Review Global corrections
Global corrections adjust the entire file. In the Lightroom, it includes the controls under Light, Color and Effects. In Lightroom classic, this includes everything in the basic panel: White balance, Tone and Presence.
Download and color correct the three files. Put the corrected versions in an album on Flickr.
After you make global corrections, sometimes you will want to make corrections to part of your image. Generally, the brightest part of the image commands the most attention. Sometimes that is not where you want your viewer to look first so shifting the exposure of parts of your image can create the image you want.
The Adjustment Brush
The important thing in this photo by Bryan Rodriguez is the face of the card player. However the cards are brighter and demanded too much attention. Using the adjustment brush, I darkened the cards. Creating a second adjustment, I lightened the face of the card player a little more. The goal was to bring more attention to the person’s face and less to the overly bright cards.
Lightroom masking allows you to select part of the scene and correct it. It can select “the subject” or specific people.
This is an image I shot at the Dance Bloc Festival of The Dynamite Experience.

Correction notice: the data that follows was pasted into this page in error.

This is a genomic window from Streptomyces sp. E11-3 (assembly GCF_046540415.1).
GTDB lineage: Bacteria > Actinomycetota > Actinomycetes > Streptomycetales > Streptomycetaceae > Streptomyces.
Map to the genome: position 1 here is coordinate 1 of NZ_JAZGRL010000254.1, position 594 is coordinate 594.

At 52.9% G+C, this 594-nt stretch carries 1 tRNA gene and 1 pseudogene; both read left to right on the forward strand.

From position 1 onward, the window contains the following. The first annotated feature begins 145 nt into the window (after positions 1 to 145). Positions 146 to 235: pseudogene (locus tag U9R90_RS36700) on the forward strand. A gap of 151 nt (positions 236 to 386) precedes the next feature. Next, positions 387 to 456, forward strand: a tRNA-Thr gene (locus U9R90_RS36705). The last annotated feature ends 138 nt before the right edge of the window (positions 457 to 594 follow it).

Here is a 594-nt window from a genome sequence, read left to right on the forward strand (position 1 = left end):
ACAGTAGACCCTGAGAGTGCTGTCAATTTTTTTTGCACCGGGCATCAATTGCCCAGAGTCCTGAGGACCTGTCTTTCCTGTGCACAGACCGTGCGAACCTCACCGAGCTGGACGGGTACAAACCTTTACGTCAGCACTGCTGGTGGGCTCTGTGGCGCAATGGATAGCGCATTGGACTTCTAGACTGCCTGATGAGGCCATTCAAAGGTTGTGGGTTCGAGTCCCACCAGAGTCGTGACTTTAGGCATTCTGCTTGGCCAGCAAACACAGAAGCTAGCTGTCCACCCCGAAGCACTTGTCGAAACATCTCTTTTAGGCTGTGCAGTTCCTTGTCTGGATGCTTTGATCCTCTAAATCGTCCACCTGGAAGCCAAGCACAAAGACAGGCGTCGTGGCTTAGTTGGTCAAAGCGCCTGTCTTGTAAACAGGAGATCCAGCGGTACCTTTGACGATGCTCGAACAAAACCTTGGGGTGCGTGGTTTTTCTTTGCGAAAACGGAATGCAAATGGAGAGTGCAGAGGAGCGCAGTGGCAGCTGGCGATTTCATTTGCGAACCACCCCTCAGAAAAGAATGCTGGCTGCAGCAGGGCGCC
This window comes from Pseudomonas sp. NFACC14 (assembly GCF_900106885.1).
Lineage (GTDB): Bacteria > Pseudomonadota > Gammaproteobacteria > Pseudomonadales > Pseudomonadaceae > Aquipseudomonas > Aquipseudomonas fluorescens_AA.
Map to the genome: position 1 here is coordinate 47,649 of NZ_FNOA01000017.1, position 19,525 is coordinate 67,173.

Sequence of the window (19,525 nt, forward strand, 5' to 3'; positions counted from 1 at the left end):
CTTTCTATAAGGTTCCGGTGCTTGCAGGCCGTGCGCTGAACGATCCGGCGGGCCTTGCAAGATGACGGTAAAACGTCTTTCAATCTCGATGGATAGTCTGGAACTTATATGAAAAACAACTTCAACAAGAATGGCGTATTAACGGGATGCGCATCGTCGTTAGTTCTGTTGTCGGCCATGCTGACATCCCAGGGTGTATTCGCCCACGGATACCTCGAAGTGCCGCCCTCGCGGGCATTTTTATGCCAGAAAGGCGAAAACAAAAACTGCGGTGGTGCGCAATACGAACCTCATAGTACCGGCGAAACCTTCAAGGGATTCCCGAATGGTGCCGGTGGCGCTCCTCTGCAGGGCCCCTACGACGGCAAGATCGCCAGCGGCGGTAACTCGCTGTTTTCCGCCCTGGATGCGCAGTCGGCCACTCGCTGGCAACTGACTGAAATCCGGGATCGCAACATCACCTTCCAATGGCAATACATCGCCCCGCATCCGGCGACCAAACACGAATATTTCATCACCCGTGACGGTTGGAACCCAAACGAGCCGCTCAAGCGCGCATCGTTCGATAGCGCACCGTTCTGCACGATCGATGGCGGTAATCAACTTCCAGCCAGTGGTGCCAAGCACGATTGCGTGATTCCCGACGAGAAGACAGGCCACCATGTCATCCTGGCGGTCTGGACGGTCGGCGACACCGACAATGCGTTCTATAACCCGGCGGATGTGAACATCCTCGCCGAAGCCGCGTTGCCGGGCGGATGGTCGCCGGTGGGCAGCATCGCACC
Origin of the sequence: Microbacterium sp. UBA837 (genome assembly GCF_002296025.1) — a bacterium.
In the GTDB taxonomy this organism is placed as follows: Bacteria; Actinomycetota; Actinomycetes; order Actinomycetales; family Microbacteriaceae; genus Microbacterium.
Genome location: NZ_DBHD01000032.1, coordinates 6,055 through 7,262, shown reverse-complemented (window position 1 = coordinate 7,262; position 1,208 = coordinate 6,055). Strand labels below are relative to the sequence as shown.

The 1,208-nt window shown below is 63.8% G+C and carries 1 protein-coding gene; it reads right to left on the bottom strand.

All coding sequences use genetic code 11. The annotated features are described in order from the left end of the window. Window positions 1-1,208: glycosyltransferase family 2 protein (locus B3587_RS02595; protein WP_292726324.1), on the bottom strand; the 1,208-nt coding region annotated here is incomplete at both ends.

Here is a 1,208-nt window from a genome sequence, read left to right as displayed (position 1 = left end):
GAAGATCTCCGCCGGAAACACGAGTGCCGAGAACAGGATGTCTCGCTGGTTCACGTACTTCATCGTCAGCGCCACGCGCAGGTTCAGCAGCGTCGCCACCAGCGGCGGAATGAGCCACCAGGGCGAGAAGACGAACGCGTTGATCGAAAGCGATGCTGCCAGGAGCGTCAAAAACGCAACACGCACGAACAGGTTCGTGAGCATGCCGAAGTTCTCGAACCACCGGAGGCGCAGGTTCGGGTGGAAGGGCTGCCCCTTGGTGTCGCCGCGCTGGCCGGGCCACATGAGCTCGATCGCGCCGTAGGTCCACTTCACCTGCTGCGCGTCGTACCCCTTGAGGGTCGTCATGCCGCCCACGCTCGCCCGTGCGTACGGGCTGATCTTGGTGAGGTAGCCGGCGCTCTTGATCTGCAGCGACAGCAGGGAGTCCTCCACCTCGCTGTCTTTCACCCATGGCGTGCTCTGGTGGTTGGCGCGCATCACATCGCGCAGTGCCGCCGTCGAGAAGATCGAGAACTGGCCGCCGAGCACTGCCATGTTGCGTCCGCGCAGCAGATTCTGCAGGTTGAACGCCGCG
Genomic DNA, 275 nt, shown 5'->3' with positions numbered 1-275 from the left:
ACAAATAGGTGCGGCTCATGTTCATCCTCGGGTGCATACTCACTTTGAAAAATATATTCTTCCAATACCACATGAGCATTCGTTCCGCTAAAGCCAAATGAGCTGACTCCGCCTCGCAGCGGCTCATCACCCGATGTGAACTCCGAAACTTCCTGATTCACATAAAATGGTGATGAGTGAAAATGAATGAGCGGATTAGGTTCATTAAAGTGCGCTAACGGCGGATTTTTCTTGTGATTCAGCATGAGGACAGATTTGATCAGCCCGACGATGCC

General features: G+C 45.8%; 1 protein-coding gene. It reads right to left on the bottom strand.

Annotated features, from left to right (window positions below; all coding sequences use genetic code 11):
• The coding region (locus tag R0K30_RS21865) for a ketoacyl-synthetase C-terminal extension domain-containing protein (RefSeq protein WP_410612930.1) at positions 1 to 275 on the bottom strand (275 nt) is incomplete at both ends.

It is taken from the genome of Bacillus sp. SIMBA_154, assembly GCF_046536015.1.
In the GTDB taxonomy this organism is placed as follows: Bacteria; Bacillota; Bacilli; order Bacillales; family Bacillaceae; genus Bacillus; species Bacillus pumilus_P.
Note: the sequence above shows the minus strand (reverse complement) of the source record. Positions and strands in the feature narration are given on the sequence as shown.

Image one is the file as shot.
Image two uses a subject mask.
Image three uses a second mask created with the brush to reduce the brightness of the crouching figure.
After global corrections on each file, use masks to make local corrections on the files below.
Adjust the 6 photos above.
Working with your partner, you both adjust one of their photos and compare the results. Then you both adjust one of your photos and compare the results.
Put your results, a total of 8 photos, in an album on Flickr for today’s lab credit.
Final Project – 20 pts
Due Dec 19:
3 albums each of a minimum of 40 photos
1 album of the 10 best photos adjusted in Lightroom
a 3-5 min presentation of the final project – projected from the album on Flickr.
- Start by introducing yourself and your project. Then outline the big picture with a few sentences sentence such as, ” I photographed variations on the theme of windows. Most of the photos were taken in downtown Brooklyn.
- If you are showing 10 images, you have about 30 seconds to describe each photo. Tell us what your intention was, what interested you about the photo we are looking at, and give us information we may need to know to understand the photo. Tell us what makes it visually interesting ie the use of shallow depth of field or some other feature.
- How do you get to Carnegie Hall? Practice.
- Do not tell us about what you did to the photo in Lightroom.